effectiveness as a result of the failure of critical security subsystems, 
e.g., the security computers, protected area (PA) alarm system, and PA or 
vital area (VA) barrier. Although licensee security plans address the 
compensatory measures to be initiated during circumstances similar to these, 
in some cases little or no consideration has been given to those situations 
where the equipment failure requires the plant to employ compensatory 
measures for prolonged periods of time. 

Major losses of security system effectiveness have included gross 
inadequacies in the PA alarm system and temporary PA configuration because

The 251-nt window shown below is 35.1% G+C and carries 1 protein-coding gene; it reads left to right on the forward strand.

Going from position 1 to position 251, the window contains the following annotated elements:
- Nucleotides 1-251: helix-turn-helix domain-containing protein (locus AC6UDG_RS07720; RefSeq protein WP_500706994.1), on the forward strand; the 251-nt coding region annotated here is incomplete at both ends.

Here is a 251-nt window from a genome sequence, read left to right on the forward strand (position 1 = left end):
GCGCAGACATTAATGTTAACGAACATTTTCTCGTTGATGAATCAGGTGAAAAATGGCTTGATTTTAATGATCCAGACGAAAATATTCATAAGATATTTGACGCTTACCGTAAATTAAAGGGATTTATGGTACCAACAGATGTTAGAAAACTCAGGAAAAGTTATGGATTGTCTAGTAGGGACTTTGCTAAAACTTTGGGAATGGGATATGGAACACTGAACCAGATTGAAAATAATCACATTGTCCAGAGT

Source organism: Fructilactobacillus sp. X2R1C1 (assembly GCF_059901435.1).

of construction. Construction has required protracted implementation of 
compensatory measures for several months or years. In other cases, security 
computer failures have caused employment of measures for 24 hours or more to 
compensate for near total system outage, i.e., loss of VA access control 
equipment and PA alarms. 

Discussion: 

NUREG-1045, "Guidance on the Application of Compensatory Safeguards Measures
for Power Reactor Licensees," states that compensatory measures should be 
applied only for the minimum time necessary to effect the repair or 
replacement of the failed protection feature. Thus, compensatory measures 
are intended to be 


8610090090 
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                                                       IN 86-88 
                                                       October 15, 1986 
                                                       Page 2 of 3